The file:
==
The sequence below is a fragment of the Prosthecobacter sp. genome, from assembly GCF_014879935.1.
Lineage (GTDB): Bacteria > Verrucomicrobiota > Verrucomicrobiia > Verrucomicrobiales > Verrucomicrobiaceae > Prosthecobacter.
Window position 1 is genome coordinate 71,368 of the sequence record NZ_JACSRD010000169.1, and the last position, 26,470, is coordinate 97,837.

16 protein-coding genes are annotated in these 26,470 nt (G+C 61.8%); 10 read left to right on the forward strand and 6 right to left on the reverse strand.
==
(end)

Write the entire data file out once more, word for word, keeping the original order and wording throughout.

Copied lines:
The sequence below is a fragment of the Prosthecobacter sp. genome, from assembly GCF_014879935.1.
Lineage (GTDB): Bacteria > Verrucomicrobiota > Verrucomicrobiia > Verrucomicrobiales > Verrucomicrobiaceae > Prosthecobacter.
Window position 1 is genome coordinate 71,368 of the sequence record NZ_JACSRD010000169.1, and the last position, 26,470, is coordinate 97,837.

16 protein-coding genes are annotated in these 26,470 nt (G+C 61.8%); 10 read left to right on the forward strand and 6 right to left on the reverse strand.